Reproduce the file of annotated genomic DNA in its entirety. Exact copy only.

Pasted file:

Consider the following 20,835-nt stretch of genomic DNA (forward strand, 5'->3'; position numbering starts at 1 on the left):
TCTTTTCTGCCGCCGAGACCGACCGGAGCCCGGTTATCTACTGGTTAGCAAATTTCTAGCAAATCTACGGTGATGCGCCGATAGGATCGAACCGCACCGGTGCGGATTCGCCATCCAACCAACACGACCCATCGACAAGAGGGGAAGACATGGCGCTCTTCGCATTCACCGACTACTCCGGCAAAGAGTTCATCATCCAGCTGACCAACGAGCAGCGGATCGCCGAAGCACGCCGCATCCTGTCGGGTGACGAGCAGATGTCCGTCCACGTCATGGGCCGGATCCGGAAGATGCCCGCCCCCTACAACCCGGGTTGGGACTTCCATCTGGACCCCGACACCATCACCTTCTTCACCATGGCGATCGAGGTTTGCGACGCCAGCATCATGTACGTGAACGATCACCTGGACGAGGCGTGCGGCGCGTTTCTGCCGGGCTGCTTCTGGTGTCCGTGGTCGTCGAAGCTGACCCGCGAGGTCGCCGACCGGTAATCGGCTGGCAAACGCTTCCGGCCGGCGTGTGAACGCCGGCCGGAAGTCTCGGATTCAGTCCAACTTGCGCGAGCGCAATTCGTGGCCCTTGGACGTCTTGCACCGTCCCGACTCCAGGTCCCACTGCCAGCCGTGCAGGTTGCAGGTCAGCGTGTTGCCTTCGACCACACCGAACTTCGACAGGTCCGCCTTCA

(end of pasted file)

Consider the following 20,835-nt stretch of genomic DNA (forward strand, 5'->3'; position numbering starts at 1 on the left):
TCTTTTCTGCCGCCGAGACCGACCGGAGCCCGGTTATCTACTGGTTAGCAAATTTCTAGCAAATCTACGGTGATGCGCCGATAGGATCGAACCGCACCGGTGCGGATTCGCCATCCAACCAACACGACCCATCGACAAGAGGGGAAGACATGGCGCTCTTCGCATTCACCGACTACTCCGGCAAAGAGTTCATCATCCAGCTGACCAACGAGCAGCGGATCGCCGAAGCACGCCGCATCCTGTCGGGTGACGAGCAGATGTCCGTCCACGTCATGGGCCGGATCCGGAAGATGCCCGCCCCCTACAACCCGGGTTGGGACTTCCATCTGGACCCCGACACCATCACCTTCTTCACCATGGCGATCGAGGTTTGCGACGCCAGCATCATGTACGTGAACGATCACCTGGACGAGGCGTGCGGCGCGTTTCTGCCGGGCTGCTTCTGGTGTCCGTGGTCGTCGAAGCTGACCCGCGAGGTCGCCGACCGGTAATCGGCTGGCAAACGCTTCCGGCCGGCGTGTGAACGCCGGCCGGAAGTCTCGGATTCAGTCCAACTTGCGCGAGCGCAATTCGTGGCCCTTGGACGTCTTGCACCGTCCCGACTCCAGGTCCCACTGCCAGCCGTGCAGGTTGCAGGTCAGCGTGTTGCCTTCGACCACACCGAACTTCGACAGGTCCGCCTTCA